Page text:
So how is this pixie dust “new” electricity to be stored?  Why, in batteries, of course — to be specific, in lithium batteries which are so far the most efficient storage medium.  The only problem, of course, is that lithium needs to be mined (a really dirty industry) and even assuming there are vast reserves of lithium, the number of batteries needed to power a universe of cars is exponentially larger than the small number of batteries available — but that means MOAR MINING which means MOAR DIRTY.  And given how dirty mining is, that would be a problem, yes?

No.  Because — wait for it — they will limit lithium mining, also by regulation, by enforcing recycling (where have we heard this before?) and by reducing battery size.

Now take all the above into consideration, and see where this is going.  Reduced power supply, reduced power consumption, reduced fuel supply:  a tightening spiral, which leads to my final question:


If there’s one thing we know, it’s that increased pressure without escape mechanisms will eventually cause explosion.  It’s true in physics, it’s true in nature and it’s true, lest we forget, in humanity.

Volcanoes erupt when the pressure of expanding gas and magma becomes too much for the Earth’s crust to prevent.  The English once executed their king because his rule became too tyrannical to bear.  (Side note:  when the Cromwellian republic also became too tyrannical, they brought back the kingdom, but the next king was a much gentler and more controllable one than his father was.)

Here’s the historical truism when it comes to tyranny, and it’s true for all totalitarian regimes:

Totalitarian states suppress their peoples and impose misery on them.  When the people rebel against that suppression and misery, the State uses that as an excuse to suppress them yet further, and increase the misery thereby.

But at some point the dictator will be executed, the soviet will be cast out (by force if necessary), and the walls will be brought down.

Sic semper tyrannis.

I just hope I’m still alive to see that day, to help reload the machine guns, and to hold the coats of the gunners while refilling their tray of martinis.

SHTF Reminder

When New Wife first arrived here in Plano and I was giving her a tour of the new apartment, she looked a little taken aback at the extent of my SHTF supplies, as well as my grab ‘n go bags and tubs.  While she didn’t say much about it, I got the impression that she thought I was being a little too paranoid about it — after all, we live in Plano, where disaster seldom strikes.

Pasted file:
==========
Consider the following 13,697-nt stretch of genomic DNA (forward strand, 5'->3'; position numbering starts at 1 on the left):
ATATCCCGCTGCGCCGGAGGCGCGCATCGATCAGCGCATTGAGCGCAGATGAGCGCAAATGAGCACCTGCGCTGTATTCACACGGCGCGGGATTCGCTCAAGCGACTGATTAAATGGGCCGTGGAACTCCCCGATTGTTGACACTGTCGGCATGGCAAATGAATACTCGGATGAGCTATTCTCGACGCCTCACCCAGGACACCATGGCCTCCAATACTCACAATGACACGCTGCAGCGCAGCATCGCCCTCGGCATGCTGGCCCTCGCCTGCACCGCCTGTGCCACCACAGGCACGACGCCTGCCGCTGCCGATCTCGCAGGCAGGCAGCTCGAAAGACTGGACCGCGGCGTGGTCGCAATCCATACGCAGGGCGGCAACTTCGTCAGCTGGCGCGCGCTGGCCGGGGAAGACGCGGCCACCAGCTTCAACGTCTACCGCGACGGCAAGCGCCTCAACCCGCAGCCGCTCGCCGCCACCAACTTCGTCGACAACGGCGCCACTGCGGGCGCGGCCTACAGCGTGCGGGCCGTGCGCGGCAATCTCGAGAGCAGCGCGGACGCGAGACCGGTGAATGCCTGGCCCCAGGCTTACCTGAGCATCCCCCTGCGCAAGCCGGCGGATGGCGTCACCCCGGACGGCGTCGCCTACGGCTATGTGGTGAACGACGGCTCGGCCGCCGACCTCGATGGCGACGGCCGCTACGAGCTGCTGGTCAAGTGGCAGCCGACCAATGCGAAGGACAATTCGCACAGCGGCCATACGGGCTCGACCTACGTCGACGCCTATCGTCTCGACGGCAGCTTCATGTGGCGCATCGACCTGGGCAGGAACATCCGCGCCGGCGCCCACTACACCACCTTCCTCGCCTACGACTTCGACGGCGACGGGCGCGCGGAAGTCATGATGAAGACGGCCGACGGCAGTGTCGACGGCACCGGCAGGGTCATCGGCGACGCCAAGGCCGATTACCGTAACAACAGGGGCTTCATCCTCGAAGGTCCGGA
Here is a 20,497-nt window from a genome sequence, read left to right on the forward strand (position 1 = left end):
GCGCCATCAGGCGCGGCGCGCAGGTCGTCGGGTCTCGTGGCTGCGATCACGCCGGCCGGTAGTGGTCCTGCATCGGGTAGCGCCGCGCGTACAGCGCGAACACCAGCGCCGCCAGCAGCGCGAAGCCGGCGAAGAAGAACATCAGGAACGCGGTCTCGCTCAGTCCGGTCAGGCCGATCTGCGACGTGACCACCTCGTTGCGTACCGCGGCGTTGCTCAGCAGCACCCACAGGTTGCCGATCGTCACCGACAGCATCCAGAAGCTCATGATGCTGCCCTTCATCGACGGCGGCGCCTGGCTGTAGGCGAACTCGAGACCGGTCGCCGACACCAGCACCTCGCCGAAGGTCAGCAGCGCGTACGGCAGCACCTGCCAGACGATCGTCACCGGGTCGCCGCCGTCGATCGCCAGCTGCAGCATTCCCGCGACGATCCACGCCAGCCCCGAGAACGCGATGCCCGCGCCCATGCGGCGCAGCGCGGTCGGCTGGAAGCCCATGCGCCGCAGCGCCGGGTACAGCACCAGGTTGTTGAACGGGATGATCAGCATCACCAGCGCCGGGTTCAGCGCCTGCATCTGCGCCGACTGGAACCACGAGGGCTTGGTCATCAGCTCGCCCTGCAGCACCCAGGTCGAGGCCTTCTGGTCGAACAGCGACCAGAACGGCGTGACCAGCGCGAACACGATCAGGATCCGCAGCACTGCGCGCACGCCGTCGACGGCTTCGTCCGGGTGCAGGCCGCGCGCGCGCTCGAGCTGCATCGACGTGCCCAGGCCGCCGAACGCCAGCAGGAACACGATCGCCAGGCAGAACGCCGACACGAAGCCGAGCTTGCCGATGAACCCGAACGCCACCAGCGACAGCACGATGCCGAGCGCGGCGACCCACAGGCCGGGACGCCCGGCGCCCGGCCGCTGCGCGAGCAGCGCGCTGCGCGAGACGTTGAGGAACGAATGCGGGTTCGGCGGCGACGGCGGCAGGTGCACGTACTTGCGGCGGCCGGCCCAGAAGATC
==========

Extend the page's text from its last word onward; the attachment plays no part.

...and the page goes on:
After the flooding of a couple years back, and the recent cold winters, she appreciated those SHTF preps a lot more.

Then two nights back, we watched A Refuge Of Last Resort  on BezosTV, which was a personal video account of New Orleans during Katrina.  She wasn’t here during that little episode, so I suggested that she watch it with me.

She watched the whole thing in silence.  Then, after it finished, she said, “We need more emergency drinking water.”

I don’t have to tell you guys anything about SHTF scenarios, of course, as we’ve discussed this many times in the past.  Nevertheless, let this serve as a reminder to check your own SHTF stocks, and add / replace as necessary.

My own takeaway from this man’s story was a little different.

Firstly, FEMA is fucking incompetent — we all know that, of course, but it was the depth of the incompetence (coupled with outright lying) which gave me pause.  (Nor, speaking of government agencies, did the New Orleans police come out of this covered in roses.)

Secondly, it is even clearer to me that the more prepared you are, the less you’ll have the need to go to “evacuation centers” or any of that kind of thing.  If you are forced to leave your home (predicted flood, fire, hurricane etc.), you’ll be better off hunkering down with friends or family, or in a hotel room off the ground floor, along with all your supplies.

Thirdly, if you are going to hit the road, do it sooner rather than later.  Keep your gas tanks as close to full as possible at all times.

I certainly don’t have to remind anyone of the need to be well armed.

And finally:  if you do live in a Democrat-run shithole like New Orleans, get out now rather than later.


Apparently, the End Times are almost certainly due at the bus stop soon:

Soaring food, energy, and shelter inflation have led to what could be a new era of civil unrest worldwide. Pockets of unrest have been observed in Sri Lanka, Peru, Kenya, Ecuador, Iran, and Europe. New research forecasts a broader wave of discontent is just ahead.

“Only a significant reduction in global food and energy prices can arrest the negative global trend in civil unrest risk. Recession fears are mounting, and inflation is expected to be worse in 2023 than in 2022.”

Wow… I wonder if some giant, powerful nation could address both those issues simultaneously?

Naaahhhh they’re too busy rummaging in Melania Trump’s undies drawer.

And then there’s this little kettle coming to the boil:

Now, winter in Europe is rapidly approaching when homes particularly in northern Europe will need gas the most to keep their homes warm and one hopes the weather itself will be a mercifully temperate. As recession looms, the only thing overheating right now are prices. Unemployment will surely follow.

My fervent hope is that the popular response to this is to see politicians and bureaucrats dangling from lamp posts but sadly, that’s not gonna happen.  More likely is that they’ll flee to safe havens, clutching suitcases full of our (looted) cash.

I’d take that outcome, now that I think of it.

But if you think all that’s bad, try this.

Aux barricades, mes amis!!!

*Sweet Meteor Of Doom, e.g. this one.

Expensive Bag

Followed this link from Insty for a survival first-aid kit, but on scrutinizing the contents thereof, my conclusion is that I’d be paying $70 just for a bag — because I already have all the other stuff, and more so withal.

That said:  none of it is in one place, but scattered around the house;  so Job #1 is to round it all up and put it into a bag, and I’m sure I have a spare one of those lying around somewhere, too.